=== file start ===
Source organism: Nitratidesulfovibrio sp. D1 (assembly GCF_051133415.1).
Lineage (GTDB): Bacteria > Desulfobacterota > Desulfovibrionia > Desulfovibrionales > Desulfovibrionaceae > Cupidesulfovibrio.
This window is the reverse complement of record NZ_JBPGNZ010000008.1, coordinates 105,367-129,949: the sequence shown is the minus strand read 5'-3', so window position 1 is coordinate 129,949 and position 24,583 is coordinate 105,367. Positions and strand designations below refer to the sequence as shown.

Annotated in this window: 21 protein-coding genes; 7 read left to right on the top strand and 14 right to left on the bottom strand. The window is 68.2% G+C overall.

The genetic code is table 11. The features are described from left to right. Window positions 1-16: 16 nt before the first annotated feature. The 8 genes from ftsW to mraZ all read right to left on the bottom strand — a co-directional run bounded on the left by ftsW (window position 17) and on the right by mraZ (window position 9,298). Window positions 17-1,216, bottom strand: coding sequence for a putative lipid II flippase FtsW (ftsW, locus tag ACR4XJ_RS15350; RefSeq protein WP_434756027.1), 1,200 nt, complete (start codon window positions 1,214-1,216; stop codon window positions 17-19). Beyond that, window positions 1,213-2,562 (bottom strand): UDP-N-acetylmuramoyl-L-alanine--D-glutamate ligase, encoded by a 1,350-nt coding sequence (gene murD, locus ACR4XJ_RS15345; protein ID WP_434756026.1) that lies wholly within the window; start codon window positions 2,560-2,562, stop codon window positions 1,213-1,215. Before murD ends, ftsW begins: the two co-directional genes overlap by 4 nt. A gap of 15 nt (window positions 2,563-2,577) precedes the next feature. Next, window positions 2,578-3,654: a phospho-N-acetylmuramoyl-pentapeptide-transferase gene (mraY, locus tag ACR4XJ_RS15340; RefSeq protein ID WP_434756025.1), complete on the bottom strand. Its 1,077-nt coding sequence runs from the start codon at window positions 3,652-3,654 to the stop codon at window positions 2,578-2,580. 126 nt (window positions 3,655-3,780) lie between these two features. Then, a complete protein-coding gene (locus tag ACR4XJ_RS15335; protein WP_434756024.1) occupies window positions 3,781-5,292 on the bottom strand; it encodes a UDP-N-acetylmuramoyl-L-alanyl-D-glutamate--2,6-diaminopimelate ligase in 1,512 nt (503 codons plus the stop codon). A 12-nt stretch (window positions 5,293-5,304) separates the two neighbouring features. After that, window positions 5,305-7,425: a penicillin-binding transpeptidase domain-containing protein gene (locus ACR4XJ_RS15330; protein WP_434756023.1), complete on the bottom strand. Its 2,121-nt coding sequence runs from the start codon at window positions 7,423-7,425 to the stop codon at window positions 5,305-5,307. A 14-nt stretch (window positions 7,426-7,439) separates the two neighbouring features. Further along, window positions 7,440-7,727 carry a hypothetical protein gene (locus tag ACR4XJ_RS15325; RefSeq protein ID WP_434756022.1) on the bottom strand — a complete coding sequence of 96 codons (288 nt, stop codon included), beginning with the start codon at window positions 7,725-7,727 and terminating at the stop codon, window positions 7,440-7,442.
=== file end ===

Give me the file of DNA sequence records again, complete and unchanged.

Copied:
Source organism: Nitratidesulfovibrio sp. D1 (assembly GCF_051133415.1).
Lineage (GTDB): Bacteria > Desulfobacterota > Desulfovibrionia > Desulfovibrionales > Desulfovibrionaceae > Cupidesulfovibrio.
This window is the reverse complement of record NZ_JBPGNZ010000008.1, coordinates 105,367-129,949: the sequence shown is the minus strand read 5'-3', so window position 1 is coordinate 129,949 and position 24,583 is coordinate 105,367. Positions and strand designations below refer to the sequence as shown.

Annotated in this window: 21 protein-coding genes; 7 read left to right on the top strand and 14 right to left on the bottom strand. The window is 68.2% G+C overall.

The genetic code is table 11. The features are described from left to right. Window positions 1-16: 16 nt before the first annotated feature. The 8 genes from ftsW to mraZ all read right to left on the bottom strand — a co-directional run bounded on the left by ftsW (window position 17) and on the right by mraZ (window position 9,298). Window positions 17-1,216, bottom strand: coding sequence for a putative lipid II flippase FtsW (ftsW, locus tag ACR4XJ_RS15350; RefSeq protein WP_434756027.1), 1,200 nt, complete (start codon window positions 1,214-1,216; stop codon window positions 17-19). Beyond that, window positions 1,213-2,562 (bottom strand): UDP-N-acetylmuramoyl-L-alanine--D-glutamate ligase, encoded by a 1,350-nt coding sequence (gene murD, locus ACR4XJ_RS15345; protein ID WP_434756026.1) that lies wholly within the window; start codon window positions 2,560-2,562, stop codon window positions 1,213-1,215. Before murD ends, ftsW begins: the two co-directional genes overlap by 4 nt. A gap of 15 nt (window positions 2,563-2,577) precedes the next feature. Next, window positions 2,578-3,654: a phospho-N-acetylmuramoyl-pentapeptide-transferase gene (mraY, locus tag ACR4XJ_RS15340; RefSeq protein ID WP_434756025.1), complete on the bottom strand. Its 1,077-nt coding sequence runs from the start codon at window positions 3,652-3,654 to the stop codon at window positions 2,578-2,580. 126 nt (window positions 3,655-3,780) lie between these two features. Then, a complete protein-coding gene (locus tag ACR4XJ_RS15335; protein WP_434756024.1) occupies window positions 3,781-5,292 on the bottom strand; it encodes a UDP-N-acetylmuramoyl-L-alanyl-D-glutamate--2,6-diaminopimelate ligase in 1,512 nt (503 codons plus the stop codon). A 12-nt stretch (window positions 5,293-5,304) separates the two neighbouring features. After that, window positions 5,305-7,425: a penicillin-binding transpeptidase domain-containing protein gene (locus ACR4XJ_RS15330; protein WP_434756023.1), complete on the bottom strand. Its 2,121-nt coding sequence runs from the start codon at window positions 7,423-7,425 to the stop codon at window positions 5,305-5,307. A 14-nt stretch (window positions 7,426-7,439) separates the two neighbouring features. Further along, window positions 7,440-7,727 carry a hypothetical protein gene (locus tag ACR4XJ_RS15325; RefSeq protein ID WP_434756022.1) on the bottom strand — a complete coding sequence of 96 codons (288 nt, stop codon included), beginning with the start codon at window positions 7,725-7,727 and terminating at the stop codon, window positions 7,440-7,442.